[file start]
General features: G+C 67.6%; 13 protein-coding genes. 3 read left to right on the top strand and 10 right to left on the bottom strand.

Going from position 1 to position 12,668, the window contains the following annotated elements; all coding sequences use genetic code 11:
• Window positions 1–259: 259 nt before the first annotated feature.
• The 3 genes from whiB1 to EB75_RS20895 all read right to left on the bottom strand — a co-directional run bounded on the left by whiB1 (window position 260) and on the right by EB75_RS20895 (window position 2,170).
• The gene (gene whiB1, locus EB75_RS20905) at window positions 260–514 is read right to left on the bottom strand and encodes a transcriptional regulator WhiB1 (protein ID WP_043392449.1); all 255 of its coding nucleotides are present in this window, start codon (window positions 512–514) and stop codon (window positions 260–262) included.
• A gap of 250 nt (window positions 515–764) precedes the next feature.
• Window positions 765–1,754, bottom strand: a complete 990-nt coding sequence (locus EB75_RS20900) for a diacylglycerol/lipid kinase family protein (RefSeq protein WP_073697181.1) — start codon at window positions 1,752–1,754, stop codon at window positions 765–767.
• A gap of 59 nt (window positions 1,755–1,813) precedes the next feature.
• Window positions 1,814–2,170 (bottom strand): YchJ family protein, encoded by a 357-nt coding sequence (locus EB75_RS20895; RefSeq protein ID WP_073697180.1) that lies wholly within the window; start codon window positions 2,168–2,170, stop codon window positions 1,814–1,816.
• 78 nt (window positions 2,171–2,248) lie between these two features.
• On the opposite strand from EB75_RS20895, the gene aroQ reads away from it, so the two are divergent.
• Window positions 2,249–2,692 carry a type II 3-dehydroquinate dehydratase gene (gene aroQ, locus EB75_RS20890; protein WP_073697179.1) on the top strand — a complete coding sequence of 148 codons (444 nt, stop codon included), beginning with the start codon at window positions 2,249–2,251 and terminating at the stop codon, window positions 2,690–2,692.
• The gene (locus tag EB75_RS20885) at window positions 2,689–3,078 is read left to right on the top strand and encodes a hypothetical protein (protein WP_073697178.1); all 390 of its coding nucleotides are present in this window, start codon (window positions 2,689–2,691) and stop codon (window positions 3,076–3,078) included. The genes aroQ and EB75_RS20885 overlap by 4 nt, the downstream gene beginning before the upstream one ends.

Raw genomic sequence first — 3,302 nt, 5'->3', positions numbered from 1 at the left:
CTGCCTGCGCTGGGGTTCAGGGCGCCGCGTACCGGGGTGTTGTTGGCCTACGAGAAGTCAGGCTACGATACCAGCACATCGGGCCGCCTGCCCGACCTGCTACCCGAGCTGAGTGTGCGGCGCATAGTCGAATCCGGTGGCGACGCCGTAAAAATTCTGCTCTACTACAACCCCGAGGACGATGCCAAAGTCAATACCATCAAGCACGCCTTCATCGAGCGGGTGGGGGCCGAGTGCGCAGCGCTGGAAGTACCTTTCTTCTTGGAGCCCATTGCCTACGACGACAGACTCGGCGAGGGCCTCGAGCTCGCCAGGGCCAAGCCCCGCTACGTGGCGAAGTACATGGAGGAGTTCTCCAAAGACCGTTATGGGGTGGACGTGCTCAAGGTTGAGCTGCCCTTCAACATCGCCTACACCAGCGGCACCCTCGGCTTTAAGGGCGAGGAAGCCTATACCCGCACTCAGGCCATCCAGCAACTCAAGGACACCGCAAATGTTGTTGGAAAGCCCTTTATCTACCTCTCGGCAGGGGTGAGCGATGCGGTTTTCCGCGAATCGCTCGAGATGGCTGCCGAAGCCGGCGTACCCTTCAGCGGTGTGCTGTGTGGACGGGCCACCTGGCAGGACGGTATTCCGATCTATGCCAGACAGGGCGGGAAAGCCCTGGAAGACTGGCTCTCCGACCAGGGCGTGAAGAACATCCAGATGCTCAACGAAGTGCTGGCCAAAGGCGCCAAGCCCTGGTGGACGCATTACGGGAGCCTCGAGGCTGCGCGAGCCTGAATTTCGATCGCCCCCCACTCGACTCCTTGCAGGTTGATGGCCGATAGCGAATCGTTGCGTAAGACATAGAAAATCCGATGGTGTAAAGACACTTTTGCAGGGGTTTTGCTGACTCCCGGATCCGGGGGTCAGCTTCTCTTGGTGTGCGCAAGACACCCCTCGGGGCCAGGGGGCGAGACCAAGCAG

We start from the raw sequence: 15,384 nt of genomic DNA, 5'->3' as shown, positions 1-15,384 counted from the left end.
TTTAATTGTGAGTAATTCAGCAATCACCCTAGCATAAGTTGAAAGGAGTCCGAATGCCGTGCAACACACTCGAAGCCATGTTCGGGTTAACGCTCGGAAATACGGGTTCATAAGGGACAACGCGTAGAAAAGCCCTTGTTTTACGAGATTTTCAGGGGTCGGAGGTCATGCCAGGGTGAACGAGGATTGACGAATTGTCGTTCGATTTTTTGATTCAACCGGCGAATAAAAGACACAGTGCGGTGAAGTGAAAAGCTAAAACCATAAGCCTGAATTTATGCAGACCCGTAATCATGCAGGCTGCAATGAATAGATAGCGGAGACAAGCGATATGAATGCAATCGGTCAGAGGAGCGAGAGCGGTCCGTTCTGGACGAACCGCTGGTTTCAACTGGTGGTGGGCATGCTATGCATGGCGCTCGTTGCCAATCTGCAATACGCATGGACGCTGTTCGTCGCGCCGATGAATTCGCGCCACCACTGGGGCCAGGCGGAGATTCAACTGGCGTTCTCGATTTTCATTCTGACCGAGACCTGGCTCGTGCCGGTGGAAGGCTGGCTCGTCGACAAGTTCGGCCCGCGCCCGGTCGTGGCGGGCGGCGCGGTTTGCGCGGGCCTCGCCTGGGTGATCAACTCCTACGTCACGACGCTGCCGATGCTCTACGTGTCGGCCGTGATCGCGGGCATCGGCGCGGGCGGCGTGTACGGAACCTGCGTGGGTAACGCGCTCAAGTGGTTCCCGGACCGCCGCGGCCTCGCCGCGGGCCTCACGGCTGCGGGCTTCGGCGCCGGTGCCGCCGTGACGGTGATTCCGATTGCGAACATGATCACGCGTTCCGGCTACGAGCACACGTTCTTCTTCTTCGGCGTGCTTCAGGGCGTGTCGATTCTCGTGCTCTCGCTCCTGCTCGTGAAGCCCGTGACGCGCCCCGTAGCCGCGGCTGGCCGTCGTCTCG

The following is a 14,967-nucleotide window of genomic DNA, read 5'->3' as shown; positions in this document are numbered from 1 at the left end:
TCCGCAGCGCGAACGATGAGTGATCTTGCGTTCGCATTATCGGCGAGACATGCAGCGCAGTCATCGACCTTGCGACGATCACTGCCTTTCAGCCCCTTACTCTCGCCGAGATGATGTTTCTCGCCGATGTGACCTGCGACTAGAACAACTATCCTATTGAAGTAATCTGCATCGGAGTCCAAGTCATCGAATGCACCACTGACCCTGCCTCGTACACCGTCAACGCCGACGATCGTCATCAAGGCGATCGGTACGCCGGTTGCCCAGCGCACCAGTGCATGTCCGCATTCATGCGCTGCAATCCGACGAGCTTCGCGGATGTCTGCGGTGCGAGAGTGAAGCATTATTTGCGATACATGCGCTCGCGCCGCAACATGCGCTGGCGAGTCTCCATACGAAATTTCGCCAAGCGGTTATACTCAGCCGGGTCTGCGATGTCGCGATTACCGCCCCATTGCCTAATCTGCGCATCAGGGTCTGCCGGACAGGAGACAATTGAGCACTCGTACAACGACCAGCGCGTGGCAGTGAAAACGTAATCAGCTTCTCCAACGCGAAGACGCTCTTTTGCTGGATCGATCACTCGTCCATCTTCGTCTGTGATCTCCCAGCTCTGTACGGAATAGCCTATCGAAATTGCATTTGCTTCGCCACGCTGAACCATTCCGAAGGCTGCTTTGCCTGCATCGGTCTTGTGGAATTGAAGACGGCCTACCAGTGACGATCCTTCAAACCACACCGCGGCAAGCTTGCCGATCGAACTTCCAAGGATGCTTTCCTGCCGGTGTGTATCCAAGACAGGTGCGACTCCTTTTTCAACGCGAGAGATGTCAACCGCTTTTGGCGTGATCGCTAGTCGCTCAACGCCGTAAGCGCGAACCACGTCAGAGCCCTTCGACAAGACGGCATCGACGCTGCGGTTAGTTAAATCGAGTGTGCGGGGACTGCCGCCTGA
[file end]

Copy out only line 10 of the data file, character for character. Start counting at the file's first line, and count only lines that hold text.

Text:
• 78 nt (window positions 2,171–2,248) lie between these two features.